boston.com Business your connection to The Boston Globe

NECN will air viewers' videos, post them on Web

Project joins other moves nationwide to 'democratize' news

New England Cable News viewers will get their own shot at becoming broadcast journalists on July 15, when the news network debuts ''Video New England," a website feature that allows viewers to upload digital video that might then be posted on the website or broadcast on the network.

''It's taking blogging to the next step," said Steven Safran, director of digital media for NECN.

The video clips that viewers send will be screened by NECN editors, who will determine which ones are suitable to be posted on the website or broadcast on the network.

Video New England joins a number of other ''citizen journalism" projects, which allow viewers to contribute content, already in development nationwide.

In April, for example, former vice president Al Gore and entrepreneur Joel Hyatt unveiled Current.tv, a national network that will rely on viewer-contributed content for much of its programming.

''The goal is really to democratize content," said Anastasia Goodstein, manager of the viewer-created content portion of the network.

Many websites and newspapers are experimenting with reader-written news, including OhmyNews.com, Wikinews.org, The Denver Post, and the Rocky Mountain News.

NECN has received useful submissions from viewers before, Safran said. During a blizzard in February, a viewer shot a 15-second video clip of coastal flooding in Hull on his camera phone that ended up being used both on the website and the morning news segment.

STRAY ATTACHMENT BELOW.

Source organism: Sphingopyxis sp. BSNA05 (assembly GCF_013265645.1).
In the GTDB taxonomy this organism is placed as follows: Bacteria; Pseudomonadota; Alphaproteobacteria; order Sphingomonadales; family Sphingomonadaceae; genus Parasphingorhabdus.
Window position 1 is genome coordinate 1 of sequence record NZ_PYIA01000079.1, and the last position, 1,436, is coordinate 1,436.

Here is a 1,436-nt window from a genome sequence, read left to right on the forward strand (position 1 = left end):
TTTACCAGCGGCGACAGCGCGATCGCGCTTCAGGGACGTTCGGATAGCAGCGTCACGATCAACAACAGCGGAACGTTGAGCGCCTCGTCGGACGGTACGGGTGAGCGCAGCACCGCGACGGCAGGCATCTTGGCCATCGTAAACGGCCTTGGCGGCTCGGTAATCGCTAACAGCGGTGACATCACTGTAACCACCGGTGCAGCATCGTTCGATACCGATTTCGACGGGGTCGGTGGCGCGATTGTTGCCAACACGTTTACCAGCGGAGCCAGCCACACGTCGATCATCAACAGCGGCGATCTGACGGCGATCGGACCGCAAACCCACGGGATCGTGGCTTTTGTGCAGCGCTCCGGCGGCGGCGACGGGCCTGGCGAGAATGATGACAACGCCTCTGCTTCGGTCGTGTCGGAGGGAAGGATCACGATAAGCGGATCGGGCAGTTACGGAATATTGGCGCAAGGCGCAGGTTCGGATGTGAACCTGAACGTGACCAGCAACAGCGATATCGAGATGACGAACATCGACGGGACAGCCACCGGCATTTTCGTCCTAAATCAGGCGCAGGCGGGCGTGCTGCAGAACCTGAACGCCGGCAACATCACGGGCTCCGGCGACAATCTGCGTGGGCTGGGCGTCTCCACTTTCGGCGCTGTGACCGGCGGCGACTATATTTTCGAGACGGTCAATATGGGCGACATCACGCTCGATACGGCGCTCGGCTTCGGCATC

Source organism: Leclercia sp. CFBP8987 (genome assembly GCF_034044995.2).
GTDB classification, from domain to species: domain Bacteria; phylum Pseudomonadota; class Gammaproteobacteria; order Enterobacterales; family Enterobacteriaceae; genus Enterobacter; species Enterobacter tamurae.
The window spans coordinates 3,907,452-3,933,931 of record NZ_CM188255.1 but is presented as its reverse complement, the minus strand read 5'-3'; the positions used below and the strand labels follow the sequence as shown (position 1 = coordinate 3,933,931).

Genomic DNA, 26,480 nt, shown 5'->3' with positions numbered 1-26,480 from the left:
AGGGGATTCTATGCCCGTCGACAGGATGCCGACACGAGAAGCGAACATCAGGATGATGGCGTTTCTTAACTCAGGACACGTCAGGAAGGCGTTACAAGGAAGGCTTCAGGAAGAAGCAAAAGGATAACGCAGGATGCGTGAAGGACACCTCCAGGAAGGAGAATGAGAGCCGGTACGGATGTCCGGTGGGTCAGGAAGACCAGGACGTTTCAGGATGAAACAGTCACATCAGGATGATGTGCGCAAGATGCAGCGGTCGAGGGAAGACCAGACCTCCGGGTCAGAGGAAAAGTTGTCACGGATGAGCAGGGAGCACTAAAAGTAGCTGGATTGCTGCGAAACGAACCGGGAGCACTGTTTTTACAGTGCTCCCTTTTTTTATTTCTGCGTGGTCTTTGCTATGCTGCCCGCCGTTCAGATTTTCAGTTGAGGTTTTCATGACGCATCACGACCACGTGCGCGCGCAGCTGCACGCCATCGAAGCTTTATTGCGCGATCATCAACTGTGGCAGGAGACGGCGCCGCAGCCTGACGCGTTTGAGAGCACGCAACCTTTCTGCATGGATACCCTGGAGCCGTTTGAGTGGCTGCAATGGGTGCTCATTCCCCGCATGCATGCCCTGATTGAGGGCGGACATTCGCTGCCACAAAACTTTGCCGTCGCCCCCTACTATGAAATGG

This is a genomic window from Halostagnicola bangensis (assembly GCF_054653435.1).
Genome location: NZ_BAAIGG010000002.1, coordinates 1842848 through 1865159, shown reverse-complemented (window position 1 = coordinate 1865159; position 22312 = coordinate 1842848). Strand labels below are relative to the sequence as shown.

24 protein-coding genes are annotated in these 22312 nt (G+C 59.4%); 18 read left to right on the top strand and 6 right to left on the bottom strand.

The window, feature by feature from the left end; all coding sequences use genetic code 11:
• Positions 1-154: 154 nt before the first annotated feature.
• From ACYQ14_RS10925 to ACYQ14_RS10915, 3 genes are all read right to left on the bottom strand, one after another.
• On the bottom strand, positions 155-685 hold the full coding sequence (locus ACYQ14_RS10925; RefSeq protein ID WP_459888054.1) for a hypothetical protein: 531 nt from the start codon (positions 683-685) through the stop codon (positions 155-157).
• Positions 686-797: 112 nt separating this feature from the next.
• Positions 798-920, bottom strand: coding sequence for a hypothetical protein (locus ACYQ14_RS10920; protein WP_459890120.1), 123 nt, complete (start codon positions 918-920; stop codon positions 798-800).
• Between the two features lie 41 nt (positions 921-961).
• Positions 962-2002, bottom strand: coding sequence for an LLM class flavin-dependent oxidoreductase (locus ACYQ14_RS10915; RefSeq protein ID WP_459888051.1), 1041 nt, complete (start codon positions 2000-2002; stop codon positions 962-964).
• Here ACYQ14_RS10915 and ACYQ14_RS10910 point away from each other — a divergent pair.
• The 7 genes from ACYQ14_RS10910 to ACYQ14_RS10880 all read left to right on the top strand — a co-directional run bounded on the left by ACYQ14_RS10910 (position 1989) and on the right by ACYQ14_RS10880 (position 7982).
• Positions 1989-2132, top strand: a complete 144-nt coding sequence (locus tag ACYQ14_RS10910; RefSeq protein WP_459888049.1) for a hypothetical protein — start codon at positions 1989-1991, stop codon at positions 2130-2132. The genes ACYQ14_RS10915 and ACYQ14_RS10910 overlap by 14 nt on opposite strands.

''It was grainy. It was choppy. But it didn't matter that it wasn't broadcast quality. By letting them tell us what was going on, we got the news," Safran said.

Safran also hopes the project will bring trust back to an industry rocked by scandals that undermined news organizations' credibility.

''People have become cynical about news," Safran said. ''We're taking a beating in journalism on trust, and I think the only way to rebuild it is opening up the process and inviting people in."

Jim Thistle, director of broadcast journalism at Boston University, said NECN's project should not have problems, as long as editors keep tight control of what segments they allow to be published on the website and to be broadcast.

''It's fairly harmless," Thistle said. ''It's another step forward in using technology, as long as it's in a context that's clear about what it is."

According to NECN, Video New England will be the first project of its kind in New England.

Boston.com, which is owned by the Globe's parent, The New York Times Co., hosts the NECN website. NECN video clips also appear exclusively on Boston.com.

''It's an interesting idea and one that a lot of different Internet companies and websites will look at, but the concept of having viewers send content is not new," said Maria Buckley, managing editor of TheBostonChannel.com, which is the news website of WCVB-TV, Channel 5.

Buckley said WCVB is not planning to create a similar feature but the station has asked viewers to send in photographs before.

''I can envision this becoming a vital part of the news-gathering process," Safran said.

Joe Light can be reached at jlight@globe.com.

SEARCH THE ARCHIVES
 
Today (free)
Yesterday (free)
Past 30 days
Last 12 months
 Advanced search / Historic Archives